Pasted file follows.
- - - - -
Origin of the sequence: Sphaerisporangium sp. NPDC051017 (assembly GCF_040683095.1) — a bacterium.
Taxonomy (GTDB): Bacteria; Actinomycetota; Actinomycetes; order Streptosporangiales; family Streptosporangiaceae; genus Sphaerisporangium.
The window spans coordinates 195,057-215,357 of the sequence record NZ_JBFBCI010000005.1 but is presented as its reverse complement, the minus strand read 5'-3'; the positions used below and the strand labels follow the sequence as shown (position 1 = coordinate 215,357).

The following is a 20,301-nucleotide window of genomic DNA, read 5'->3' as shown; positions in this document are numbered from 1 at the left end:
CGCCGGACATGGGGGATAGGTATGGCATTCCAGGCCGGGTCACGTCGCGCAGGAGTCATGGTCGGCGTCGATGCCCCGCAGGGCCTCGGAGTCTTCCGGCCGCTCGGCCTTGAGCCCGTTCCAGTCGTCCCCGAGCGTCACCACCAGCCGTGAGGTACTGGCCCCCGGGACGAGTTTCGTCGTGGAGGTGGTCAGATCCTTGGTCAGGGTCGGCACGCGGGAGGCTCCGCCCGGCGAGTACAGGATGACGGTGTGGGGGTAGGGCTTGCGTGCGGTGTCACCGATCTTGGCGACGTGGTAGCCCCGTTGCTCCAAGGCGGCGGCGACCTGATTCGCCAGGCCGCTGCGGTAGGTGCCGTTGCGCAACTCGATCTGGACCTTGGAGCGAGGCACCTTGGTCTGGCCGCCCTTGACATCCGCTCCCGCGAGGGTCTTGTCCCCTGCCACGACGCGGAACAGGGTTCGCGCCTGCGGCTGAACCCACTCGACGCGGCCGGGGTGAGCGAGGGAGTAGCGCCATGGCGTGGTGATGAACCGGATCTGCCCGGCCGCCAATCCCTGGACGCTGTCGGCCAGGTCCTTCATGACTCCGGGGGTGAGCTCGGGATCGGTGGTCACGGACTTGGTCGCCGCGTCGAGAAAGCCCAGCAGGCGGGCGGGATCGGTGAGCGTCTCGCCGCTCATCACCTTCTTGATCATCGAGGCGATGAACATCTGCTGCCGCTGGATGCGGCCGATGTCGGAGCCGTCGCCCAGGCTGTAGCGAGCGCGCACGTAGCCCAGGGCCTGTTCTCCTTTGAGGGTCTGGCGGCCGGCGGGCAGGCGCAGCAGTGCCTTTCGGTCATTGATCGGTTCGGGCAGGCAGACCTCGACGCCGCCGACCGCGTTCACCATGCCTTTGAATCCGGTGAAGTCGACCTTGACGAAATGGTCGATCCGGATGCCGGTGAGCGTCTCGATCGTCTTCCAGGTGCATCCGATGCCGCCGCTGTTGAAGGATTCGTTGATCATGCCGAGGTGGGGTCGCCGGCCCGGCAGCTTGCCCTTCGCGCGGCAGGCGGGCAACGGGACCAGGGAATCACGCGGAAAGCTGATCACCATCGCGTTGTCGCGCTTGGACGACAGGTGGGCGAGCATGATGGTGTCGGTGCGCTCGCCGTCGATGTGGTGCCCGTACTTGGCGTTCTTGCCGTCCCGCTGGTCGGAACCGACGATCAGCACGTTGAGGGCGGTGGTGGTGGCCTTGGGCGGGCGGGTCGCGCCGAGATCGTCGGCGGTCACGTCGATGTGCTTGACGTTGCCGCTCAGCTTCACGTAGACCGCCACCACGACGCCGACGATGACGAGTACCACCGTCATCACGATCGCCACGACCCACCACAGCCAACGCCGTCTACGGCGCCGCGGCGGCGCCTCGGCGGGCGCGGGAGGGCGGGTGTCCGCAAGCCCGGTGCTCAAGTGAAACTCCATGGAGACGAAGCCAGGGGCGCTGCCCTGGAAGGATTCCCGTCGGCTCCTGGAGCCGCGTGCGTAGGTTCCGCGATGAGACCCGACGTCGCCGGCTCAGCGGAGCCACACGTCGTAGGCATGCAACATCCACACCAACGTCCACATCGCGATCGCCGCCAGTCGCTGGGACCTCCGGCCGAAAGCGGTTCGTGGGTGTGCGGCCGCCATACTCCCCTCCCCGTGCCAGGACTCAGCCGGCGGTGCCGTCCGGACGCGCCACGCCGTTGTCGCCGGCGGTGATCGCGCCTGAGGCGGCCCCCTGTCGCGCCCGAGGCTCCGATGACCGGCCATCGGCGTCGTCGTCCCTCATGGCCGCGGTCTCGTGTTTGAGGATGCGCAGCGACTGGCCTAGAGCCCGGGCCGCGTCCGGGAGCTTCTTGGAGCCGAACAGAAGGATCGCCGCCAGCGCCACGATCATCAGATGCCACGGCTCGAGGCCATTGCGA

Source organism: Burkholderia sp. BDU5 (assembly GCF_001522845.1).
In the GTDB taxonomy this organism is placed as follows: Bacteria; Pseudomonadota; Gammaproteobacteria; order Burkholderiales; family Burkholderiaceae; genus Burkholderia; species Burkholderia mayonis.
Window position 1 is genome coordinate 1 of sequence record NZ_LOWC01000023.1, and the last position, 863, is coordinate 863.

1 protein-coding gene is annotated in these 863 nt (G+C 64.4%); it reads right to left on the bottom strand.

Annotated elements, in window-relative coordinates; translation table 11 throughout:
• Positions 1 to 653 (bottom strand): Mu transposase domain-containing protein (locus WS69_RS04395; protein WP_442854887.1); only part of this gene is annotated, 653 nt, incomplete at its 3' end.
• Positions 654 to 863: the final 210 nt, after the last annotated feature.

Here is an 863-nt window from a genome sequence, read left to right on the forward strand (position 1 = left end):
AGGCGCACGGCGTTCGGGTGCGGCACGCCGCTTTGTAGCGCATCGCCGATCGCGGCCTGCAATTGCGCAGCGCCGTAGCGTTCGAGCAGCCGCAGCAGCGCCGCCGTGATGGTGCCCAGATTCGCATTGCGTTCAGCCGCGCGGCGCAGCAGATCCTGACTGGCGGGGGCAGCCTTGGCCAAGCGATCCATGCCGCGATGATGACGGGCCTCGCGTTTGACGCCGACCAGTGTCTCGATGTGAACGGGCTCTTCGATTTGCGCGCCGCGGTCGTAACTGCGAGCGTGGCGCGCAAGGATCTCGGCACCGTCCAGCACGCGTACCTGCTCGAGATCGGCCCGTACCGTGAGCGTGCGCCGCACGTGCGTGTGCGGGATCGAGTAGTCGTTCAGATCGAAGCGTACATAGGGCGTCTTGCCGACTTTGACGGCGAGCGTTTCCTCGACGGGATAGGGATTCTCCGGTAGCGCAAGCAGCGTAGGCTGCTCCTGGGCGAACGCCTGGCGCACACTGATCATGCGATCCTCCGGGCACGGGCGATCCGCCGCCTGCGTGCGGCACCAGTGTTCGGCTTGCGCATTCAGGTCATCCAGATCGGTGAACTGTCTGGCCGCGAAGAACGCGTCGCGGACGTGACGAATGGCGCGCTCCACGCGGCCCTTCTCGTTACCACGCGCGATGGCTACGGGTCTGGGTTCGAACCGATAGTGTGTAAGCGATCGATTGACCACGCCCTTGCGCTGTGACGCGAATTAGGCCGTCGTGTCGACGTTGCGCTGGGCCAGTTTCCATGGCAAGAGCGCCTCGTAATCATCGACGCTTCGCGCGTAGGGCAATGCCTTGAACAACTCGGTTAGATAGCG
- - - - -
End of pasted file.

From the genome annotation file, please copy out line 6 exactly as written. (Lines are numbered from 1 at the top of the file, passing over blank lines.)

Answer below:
Source organism: Burkholderia sp. BDU5 (assembly GCF_001522845.1).